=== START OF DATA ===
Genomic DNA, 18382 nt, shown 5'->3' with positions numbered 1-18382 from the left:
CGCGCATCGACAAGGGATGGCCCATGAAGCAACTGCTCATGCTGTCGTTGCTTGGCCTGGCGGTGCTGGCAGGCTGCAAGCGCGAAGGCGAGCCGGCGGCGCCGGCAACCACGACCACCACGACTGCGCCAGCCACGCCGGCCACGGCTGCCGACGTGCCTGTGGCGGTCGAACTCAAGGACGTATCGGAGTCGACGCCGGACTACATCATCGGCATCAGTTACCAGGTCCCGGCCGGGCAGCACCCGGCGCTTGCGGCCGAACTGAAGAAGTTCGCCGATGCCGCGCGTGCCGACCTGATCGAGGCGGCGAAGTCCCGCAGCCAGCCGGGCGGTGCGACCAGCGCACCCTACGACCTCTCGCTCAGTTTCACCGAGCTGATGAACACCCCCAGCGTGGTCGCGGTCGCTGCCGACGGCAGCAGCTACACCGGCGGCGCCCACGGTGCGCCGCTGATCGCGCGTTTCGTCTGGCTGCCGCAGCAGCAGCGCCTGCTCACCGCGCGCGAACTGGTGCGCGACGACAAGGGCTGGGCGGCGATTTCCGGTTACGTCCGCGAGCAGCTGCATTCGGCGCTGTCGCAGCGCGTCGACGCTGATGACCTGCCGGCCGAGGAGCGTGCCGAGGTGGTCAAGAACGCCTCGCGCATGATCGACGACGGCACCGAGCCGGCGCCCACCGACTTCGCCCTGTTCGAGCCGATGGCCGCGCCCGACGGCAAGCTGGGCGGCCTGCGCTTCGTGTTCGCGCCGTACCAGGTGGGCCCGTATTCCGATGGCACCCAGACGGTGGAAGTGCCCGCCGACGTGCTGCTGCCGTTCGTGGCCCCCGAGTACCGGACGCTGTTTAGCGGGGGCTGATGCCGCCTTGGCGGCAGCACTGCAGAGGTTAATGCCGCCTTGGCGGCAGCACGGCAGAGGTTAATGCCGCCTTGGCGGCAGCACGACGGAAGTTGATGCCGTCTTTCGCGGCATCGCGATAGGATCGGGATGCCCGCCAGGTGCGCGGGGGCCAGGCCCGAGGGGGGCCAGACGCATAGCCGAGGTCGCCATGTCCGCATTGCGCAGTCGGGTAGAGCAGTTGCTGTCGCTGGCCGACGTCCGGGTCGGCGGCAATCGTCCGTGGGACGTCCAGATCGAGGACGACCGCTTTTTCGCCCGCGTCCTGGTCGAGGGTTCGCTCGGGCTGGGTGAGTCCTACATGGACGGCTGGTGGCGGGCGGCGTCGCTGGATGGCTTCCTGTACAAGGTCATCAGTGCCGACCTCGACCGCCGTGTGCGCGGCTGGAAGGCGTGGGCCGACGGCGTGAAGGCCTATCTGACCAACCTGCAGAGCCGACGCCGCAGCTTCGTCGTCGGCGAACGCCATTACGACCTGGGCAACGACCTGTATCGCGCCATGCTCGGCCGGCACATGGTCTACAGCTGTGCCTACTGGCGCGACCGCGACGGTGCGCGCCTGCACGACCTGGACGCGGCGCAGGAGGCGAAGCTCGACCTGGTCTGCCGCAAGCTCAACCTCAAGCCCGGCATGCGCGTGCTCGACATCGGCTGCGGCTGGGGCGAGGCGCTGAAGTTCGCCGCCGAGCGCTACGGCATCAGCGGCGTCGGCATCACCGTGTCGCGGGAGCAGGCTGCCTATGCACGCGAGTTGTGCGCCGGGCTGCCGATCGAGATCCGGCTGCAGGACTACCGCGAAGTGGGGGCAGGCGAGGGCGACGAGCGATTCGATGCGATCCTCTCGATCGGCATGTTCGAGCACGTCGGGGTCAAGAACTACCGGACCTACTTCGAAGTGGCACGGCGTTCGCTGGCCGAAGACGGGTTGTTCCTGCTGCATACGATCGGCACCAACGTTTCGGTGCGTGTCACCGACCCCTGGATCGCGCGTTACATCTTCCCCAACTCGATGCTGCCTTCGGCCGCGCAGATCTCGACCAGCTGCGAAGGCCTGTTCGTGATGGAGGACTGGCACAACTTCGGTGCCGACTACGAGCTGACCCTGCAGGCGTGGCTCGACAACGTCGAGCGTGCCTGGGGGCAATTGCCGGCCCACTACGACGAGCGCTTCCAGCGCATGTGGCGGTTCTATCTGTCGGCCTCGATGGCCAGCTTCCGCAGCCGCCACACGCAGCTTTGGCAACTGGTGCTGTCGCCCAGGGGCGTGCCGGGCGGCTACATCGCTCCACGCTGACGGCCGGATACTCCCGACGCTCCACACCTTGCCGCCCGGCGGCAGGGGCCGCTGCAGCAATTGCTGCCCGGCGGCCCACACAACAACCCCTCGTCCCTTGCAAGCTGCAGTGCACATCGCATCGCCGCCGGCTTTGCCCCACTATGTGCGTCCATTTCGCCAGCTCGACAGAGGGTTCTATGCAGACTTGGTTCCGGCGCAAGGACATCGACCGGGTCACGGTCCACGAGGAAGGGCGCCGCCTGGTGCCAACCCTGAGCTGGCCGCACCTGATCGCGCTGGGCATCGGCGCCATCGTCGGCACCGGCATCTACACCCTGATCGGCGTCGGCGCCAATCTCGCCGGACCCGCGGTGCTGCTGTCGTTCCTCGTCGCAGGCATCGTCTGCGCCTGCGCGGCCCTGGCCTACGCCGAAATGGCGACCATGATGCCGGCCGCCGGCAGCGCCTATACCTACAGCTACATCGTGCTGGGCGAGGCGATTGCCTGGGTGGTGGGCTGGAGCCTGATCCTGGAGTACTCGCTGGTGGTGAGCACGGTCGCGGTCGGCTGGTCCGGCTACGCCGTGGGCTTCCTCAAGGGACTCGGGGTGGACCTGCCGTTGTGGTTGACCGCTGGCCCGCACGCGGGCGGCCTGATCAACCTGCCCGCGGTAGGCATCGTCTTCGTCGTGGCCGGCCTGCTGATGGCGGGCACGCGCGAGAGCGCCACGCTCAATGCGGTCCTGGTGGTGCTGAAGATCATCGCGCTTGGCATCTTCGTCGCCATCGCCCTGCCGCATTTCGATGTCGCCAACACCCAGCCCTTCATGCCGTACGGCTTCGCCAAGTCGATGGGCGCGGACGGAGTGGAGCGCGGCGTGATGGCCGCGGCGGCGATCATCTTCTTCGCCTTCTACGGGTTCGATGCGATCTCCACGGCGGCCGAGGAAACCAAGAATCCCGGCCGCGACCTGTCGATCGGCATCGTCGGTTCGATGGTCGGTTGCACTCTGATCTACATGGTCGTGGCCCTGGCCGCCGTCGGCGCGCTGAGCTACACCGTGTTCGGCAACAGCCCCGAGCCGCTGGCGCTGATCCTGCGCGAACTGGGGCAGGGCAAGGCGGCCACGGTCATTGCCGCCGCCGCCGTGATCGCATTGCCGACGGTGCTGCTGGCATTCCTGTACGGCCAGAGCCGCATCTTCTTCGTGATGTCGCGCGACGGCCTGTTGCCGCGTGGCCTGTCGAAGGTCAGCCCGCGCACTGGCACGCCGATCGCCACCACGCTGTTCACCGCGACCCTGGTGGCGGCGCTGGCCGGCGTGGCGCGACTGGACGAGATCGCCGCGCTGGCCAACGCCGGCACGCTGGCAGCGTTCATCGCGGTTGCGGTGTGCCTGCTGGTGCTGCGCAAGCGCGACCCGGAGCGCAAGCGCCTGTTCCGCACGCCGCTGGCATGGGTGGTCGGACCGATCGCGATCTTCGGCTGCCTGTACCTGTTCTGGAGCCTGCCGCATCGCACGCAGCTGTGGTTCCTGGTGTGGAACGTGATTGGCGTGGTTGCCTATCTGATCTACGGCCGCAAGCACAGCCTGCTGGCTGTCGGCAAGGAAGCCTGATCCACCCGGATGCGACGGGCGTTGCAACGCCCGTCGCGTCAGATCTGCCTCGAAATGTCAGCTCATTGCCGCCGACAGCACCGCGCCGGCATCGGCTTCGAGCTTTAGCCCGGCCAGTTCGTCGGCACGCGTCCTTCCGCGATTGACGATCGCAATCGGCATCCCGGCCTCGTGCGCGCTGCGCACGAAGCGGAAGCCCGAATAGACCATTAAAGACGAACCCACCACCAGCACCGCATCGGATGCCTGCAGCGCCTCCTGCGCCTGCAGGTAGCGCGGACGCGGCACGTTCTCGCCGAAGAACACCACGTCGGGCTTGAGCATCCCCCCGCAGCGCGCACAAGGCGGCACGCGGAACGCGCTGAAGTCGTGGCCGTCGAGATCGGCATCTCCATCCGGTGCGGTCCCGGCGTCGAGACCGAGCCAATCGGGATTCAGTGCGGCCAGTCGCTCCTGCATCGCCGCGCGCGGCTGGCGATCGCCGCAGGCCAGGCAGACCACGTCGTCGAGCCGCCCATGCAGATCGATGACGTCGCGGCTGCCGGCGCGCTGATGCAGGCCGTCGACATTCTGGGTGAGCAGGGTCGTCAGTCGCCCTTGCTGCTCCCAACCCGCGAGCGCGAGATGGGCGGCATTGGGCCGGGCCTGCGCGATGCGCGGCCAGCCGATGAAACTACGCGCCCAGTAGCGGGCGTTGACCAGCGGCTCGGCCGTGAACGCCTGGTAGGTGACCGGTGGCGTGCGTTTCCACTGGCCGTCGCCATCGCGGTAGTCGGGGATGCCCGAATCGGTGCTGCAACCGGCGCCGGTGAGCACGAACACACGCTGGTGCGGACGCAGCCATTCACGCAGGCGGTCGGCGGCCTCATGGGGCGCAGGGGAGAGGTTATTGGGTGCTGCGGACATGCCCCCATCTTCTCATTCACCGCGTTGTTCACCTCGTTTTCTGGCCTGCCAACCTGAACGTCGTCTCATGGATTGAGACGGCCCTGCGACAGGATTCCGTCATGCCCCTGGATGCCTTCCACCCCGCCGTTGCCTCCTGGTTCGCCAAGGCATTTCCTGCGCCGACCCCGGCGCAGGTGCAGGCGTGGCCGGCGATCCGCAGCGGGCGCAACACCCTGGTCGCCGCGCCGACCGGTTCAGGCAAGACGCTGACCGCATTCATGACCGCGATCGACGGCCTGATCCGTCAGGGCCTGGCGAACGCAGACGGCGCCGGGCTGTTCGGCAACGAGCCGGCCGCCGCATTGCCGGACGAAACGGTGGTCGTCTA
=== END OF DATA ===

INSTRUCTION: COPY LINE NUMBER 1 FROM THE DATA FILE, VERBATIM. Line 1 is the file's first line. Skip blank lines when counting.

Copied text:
Genomic DNA, 18382 nt, shown 5'->3' with positions numbered 1-18382 from the left: